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Teaching ideas for Platti Sonata no 5 opus 3 in Eb Major & Rumba by Maurice Whitney

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I am preparing a student for his university audition on the Giovanni Platti Sonata no 5 opus 3 in Eb Major for Alto Saxophone. He will also perform the Rumba (Rhumba) by Maurice C. Whitney for Alto Saxophone. (both pieces have piano accompaniment). Does anyone have any suggestions for what type of stylistic features to focus on for each piece? I have the Music Minus One recordings for each of these (Vincent Abato plays the Platti Sonata and Paul Brodie plays the Rumba).
What types of advanced features would you point out that would help my student do well in his audition? (e.g. dynamics, phrasing, articulation, tone, pitch, intonation) Basically, how do I get my student to make the pieces unique to stand out from the crowd?

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Put rhythm and intonation at the top of that priority list. If those two aspects aren't handled, then there's not much else to talk about. In the meantime, there must be a habit of listening to the height of quality of high woodwind playing (Pahud, Mayer, Carbonare, etc).

The Tuning CD, and a tuner/metronome combination should all be used for 100% of the practice time. Extra time should be invested in working out full-range scales, intervals, and arpeggios in the keys represented in the repertoire being prepared, also in adherence to the Tuning CD, tuner, and metronome.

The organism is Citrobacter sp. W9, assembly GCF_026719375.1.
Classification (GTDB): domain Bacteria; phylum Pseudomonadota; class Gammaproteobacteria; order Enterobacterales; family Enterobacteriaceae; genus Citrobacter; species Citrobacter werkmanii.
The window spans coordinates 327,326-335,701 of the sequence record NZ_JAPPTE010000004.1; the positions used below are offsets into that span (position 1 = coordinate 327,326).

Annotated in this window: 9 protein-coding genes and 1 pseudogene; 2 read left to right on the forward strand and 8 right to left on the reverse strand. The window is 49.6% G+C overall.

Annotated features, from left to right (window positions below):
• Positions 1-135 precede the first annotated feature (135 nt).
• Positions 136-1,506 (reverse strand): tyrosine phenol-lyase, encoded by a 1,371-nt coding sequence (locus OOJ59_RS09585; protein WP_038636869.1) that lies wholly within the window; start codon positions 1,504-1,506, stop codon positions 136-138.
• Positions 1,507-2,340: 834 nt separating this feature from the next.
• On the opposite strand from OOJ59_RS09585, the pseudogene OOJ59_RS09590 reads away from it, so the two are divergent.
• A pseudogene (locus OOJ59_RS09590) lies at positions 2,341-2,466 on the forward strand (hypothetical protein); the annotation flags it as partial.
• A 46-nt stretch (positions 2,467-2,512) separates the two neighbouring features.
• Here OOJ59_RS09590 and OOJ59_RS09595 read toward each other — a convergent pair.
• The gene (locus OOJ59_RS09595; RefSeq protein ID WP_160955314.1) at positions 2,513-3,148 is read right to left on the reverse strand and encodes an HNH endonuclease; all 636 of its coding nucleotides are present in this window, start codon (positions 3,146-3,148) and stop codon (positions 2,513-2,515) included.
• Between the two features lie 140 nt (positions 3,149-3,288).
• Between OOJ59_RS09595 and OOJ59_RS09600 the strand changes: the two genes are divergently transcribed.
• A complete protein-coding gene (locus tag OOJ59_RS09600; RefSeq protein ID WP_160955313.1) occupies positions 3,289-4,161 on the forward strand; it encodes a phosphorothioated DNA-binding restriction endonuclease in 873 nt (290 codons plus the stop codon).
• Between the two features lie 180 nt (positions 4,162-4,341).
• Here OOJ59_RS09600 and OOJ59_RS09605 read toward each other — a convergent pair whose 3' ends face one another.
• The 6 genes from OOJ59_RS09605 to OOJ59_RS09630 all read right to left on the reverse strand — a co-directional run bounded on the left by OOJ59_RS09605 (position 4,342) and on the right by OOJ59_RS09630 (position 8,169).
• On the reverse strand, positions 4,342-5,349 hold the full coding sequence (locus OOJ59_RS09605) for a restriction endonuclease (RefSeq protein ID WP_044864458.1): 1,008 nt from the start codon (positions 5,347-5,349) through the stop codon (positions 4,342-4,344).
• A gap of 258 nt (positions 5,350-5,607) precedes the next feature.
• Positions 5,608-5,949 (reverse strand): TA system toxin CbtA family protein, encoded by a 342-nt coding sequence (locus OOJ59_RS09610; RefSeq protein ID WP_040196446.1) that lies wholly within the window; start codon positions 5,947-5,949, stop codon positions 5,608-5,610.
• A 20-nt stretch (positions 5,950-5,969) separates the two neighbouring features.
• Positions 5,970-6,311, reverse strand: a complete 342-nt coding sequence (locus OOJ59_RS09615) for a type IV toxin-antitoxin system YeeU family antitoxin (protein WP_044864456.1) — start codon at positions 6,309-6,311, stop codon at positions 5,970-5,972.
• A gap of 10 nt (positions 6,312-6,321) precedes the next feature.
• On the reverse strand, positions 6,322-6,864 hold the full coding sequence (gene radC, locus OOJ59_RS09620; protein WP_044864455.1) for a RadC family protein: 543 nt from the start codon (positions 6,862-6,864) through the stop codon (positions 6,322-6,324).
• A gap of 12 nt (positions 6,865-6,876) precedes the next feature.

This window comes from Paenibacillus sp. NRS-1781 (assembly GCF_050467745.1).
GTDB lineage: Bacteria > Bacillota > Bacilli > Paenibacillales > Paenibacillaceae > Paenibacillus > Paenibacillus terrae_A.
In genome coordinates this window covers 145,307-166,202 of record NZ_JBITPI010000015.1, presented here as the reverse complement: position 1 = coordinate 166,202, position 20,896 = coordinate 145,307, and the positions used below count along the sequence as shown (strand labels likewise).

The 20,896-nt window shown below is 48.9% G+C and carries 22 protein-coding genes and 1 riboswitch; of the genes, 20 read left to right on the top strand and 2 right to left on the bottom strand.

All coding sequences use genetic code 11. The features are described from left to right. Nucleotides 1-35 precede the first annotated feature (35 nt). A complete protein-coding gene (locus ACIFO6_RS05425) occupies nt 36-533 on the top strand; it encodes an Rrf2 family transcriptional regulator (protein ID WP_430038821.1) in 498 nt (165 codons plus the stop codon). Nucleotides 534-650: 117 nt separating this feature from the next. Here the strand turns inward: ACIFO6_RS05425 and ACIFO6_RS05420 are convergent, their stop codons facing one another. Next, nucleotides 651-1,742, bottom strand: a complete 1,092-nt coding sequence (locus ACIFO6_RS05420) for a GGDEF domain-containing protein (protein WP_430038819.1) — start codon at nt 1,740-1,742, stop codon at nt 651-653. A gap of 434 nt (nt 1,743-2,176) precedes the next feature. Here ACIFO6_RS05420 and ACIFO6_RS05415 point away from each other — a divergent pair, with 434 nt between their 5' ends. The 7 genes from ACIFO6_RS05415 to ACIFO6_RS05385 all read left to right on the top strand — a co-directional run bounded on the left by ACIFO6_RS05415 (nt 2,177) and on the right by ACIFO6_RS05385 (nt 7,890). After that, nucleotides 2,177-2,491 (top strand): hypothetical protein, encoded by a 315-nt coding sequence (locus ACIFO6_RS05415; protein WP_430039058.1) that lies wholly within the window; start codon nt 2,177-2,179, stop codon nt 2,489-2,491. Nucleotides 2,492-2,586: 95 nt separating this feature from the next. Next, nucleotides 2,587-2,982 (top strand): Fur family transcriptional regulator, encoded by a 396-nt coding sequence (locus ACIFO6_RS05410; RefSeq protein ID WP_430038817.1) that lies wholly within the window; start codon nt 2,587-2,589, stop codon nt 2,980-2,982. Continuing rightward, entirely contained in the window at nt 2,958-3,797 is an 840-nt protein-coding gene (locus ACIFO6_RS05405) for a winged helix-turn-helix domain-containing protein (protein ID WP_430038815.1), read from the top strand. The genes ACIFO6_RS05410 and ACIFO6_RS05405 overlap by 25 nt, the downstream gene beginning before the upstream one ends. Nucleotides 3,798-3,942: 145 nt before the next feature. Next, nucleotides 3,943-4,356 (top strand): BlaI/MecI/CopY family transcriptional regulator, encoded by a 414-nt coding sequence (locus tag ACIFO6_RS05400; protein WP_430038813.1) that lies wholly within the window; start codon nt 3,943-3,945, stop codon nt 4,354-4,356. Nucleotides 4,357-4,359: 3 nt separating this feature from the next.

With this type of practice environment, it will be a painful experience for the student to NOT play with exactitude of rhythm and pitch. This is a beautiful thing.
Emmanuel Pahud CDs - "Bach Flute Sonatas", "Brahms Sonatas", "Debussy, Ravel, Prokofiev", and "Flute Panorama" (Franck, Faure).

Albrecht Mayer CDs - "In Search of Mozart", "In Venice", "New Seasons", "Voices of Bach".

Alessandro Carbonare CDs - "Brahms/Mozart Quintets", "Schumann", and "La Clarinette a l'Opera".

Calefax Reed Quintet CDs - "Libro de Glosas", "Rameau - Nouvelles Suites", "Debussy/Ravel"

The above serves in my studio as the course on the platinum standard of classic high woodwind playing, and I am very pleased to find that young saxos (even in a severely education-challenged state such as Alabama) respond very positively to these items. I also assign selected recordings of Delangle, McAllister et al, but focus mostly on my favorites of today's many great flute/oboe/clarinet masters.

If you haven't checked out Arcanes or Quatuor Habanera (two astonishing saxophone quartets in France), then you need to.
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